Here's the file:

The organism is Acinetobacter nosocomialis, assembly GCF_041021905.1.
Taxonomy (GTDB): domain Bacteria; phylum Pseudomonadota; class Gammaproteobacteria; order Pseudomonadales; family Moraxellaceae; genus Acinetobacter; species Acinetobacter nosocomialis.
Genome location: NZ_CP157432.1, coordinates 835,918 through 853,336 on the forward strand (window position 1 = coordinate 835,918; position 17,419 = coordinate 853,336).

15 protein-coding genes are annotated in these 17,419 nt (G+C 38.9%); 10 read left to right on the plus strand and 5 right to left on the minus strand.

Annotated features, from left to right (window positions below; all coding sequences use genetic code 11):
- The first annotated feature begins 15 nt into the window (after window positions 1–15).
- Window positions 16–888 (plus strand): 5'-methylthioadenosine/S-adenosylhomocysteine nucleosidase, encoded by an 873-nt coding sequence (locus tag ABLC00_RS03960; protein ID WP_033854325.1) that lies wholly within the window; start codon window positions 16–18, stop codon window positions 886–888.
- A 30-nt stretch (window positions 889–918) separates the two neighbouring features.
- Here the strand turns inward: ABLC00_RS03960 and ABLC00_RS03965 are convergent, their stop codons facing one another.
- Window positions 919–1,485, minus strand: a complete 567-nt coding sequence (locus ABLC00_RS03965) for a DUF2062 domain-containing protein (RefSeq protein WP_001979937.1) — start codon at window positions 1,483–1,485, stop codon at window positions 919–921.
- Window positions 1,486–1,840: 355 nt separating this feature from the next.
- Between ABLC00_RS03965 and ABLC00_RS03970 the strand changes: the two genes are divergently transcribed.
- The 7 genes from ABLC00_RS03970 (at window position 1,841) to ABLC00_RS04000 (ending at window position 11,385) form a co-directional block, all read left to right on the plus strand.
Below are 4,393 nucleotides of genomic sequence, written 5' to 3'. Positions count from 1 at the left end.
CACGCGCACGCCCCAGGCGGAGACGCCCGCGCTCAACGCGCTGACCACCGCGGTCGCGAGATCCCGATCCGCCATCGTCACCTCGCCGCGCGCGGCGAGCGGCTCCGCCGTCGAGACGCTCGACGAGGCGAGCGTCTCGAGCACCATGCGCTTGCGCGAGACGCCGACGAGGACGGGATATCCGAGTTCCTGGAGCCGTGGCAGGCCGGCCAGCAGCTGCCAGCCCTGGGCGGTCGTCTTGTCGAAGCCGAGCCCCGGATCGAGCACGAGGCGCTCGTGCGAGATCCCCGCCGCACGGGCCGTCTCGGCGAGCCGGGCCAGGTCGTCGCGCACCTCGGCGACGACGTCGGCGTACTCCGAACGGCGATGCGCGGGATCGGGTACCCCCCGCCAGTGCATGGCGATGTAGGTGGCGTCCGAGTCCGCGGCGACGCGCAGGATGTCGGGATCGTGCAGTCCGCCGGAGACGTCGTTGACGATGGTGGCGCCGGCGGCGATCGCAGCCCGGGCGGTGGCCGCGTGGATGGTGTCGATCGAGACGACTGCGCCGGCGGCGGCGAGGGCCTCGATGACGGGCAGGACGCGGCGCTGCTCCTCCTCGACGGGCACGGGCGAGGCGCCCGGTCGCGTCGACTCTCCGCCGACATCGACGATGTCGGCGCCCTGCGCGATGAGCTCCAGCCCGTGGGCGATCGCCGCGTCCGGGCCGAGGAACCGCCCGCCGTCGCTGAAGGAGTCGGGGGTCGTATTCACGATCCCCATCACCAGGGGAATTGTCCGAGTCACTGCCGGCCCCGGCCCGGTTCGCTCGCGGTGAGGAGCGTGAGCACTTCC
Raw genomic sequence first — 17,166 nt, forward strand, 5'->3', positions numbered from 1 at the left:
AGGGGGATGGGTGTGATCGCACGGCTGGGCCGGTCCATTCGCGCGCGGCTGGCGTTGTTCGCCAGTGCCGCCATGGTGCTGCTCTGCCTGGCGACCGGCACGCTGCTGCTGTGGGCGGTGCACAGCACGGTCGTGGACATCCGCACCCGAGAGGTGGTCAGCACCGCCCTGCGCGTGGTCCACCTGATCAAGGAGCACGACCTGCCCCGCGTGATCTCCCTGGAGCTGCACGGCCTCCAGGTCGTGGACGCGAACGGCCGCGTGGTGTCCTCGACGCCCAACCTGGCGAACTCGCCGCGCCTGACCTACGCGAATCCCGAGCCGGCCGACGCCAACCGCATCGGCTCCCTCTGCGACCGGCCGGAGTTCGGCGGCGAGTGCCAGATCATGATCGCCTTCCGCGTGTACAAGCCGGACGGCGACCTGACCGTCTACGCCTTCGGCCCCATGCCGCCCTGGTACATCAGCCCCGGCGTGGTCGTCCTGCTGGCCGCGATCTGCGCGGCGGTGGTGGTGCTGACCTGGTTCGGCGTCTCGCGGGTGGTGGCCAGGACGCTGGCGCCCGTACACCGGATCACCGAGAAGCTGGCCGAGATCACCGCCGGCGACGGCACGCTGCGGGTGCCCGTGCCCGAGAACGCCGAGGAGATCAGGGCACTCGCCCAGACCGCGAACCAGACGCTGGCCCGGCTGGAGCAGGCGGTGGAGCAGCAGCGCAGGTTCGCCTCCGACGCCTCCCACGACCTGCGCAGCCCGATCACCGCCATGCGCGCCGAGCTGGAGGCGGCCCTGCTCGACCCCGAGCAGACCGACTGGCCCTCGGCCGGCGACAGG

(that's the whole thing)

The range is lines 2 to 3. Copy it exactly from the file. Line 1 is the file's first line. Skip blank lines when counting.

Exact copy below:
Taxonomy (GTDB): domain Bacteria; phylum Pseudomonadota; class Gammaproteobacteria; order Pseudomonadales; family Moraxellaceae; genus Acinetobacter; species Acinetobacter nosocomialis.
Genome location: NZ_CP157432.1, coordinates 835,918 through 853,336 on the forward strand (window position 1 = coordinate 835,918; position 17,419 = coordinate 853,336).